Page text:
The postcards promised you white sand beaches, sangria on tap, and infinity pools perched over twinkling oceans… it didn’t say anything about skyrocketing stress and crippling airport anxiety.
Holidays are the ultimate form of rest and relaxation, but getting there?
Not so much. Airports are notoriously stressful places. From self service check-in machines, to flight cancellations, and traffic on route – holiday R&R seems to come at a steep cost.
What Causes Airport Stress?
The most stressful bit of the airport experience is called the ‘passenger path.’ That covers everything from checking in to security. After passing through security most passengers find themselves able to relax.
But how can you reduce airport stress before this point?
In this article, we’ll give you handy tips for getting a handle on airport anxiety so that you can enjoy all aspects of your holiday.
Airport Tips for Reducing Stress During Travel
Follow the signs
A huge part of feeling anxious at the airport is the lack of control. If you aren’t a frequent flyer and don’t know exactly where your favourite spots are and how to navigate the airport, it can feel stressful.
Whilst it might not always feel like it, steps have been put in place already to reduce airport stress. Trust that the airport you’re visiting has thought about this. Everything will be well signposted – just look up!
Often we’re too busy panicking to follow the signage that’s been provided. Your first step should always be to remain calm and look for information around you.
A quiet place
If you find the noise and rush of the airport triggering your anxiety, be sure to seek out a quiet space to take a moment. This could be stopping for a coffee or getting a book out. The seats nearest to the charging points tend to be quieter as travellers are absorbed in charging their phones.
You might even consider paying to access an airport lounge or travelling at off peak times. These are all handy ways to manage airport anxiety symptoms.
To reduce airport stress successfully, you really need to consider your journey to the airport. Not leaving enough margin for error will result in you rushing for your flight, or worse, missing it.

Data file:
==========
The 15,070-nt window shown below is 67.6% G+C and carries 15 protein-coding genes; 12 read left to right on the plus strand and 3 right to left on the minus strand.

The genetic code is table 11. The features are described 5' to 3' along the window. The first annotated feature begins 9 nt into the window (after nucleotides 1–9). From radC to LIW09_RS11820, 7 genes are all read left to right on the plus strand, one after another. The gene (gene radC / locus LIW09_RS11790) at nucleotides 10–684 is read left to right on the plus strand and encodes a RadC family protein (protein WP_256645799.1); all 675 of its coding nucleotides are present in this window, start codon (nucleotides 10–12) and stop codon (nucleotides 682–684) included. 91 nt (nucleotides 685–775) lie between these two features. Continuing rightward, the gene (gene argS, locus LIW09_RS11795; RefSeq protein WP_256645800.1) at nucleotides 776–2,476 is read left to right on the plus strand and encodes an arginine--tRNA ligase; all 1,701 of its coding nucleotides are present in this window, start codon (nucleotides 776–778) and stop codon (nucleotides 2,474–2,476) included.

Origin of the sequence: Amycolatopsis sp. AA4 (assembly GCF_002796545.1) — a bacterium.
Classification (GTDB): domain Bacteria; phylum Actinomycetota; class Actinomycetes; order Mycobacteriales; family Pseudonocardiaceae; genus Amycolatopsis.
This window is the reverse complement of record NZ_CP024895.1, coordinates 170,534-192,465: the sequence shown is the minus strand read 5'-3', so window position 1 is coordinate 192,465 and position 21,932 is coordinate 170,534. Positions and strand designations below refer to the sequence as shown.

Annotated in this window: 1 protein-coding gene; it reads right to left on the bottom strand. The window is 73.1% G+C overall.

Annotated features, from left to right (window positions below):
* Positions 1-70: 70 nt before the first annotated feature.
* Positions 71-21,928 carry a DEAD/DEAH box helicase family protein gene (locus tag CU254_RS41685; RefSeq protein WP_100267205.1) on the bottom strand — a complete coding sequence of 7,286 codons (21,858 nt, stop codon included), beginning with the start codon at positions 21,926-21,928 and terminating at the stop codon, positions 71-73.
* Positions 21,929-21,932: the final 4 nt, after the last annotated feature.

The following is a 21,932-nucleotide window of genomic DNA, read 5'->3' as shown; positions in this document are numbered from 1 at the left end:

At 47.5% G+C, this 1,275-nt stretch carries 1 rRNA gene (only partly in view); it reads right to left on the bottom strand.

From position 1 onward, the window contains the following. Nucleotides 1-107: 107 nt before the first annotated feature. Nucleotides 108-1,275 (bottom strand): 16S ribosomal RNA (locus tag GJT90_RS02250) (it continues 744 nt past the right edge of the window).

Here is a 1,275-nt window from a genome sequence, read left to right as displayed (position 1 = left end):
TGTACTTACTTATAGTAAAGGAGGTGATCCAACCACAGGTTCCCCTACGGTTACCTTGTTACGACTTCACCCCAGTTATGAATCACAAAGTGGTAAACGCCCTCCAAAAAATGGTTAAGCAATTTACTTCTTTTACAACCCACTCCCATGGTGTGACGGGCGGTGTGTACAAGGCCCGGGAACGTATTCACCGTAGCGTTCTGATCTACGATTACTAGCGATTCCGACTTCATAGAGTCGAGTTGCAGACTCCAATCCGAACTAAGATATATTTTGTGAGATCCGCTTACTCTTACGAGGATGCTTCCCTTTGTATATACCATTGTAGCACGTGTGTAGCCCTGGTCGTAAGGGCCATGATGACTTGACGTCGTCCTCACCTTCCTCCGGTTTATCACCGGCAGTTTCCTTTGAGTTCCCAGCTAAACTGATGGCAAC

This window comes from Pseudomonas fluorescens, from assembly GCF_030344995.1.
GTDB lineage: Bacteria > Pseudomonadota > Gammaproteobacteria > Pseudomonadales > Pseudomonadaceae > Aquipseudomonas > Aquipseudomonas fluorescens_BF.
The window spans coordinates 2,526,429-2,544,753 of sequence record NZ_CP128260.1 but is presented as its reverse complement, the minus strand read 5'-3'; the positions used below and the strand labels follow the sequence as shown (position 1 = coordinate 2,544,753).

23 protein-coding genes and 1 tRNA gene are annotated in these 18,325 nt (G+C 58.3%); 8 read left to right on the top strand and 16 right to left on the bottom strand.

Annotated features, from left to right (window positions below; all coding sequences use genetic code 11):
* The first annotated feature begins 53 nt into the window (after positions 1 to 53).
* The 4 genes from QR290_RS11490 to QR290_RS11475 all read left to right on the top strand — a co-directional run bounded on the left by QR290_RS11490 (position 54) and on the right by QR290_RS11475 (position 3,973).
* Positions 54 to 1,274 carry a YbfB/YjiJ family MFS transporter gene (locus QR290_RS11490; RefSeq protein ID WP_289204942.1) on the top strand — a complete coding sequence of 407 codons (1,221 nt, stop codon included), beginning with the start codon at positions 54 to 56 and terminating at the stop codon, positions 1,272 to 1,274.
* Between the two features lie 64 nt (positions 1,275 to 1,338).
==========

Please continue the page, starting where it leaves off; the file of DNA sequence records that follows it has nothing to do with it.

To limit the travel stress that comes with traffic hold-ups and train cancellations, find your flight time and work backwards factoring in your journey time. Look at alternative routes so you’re prepared if something goes wrong on your preferred route.
When you do get to the airport, check the timetables to find your flight information and timings for your departure gate and check-in.
It’s important to note that trying to ease your anxiety by arriving at the airport hours ahead of time could lead to the opposite. Get to the airport on time rather than super early to avoid waiting around in queues.
Stay at a hotel
If your pre airport anxiety is really bad, and money allows, it could be a good idea to book into a hotel close to the airport. This will limit any anxiety you have around missing your flight due to traffic or oversleeping. By cutting down the number of things that could go wrong, you’ll be minimising the chances of getting airport anxiety.
Ship items ahead of time
Luggage can be a real pressure point for a lot of people. Overstuffing suitcases, weighing and re-weighing, and then panicking in the check-in queue that your case might still be over the allowed limit. We’ve all had to scramble to redistribute weight between cases, or pay the sky-high excess baggage fees.
To avoid all that, pack light where possible to give yourself the chance of avoiding the check-in queue. If you really can’t condense your things to hand luggage, consider shipping them ahead to reduce airport stress.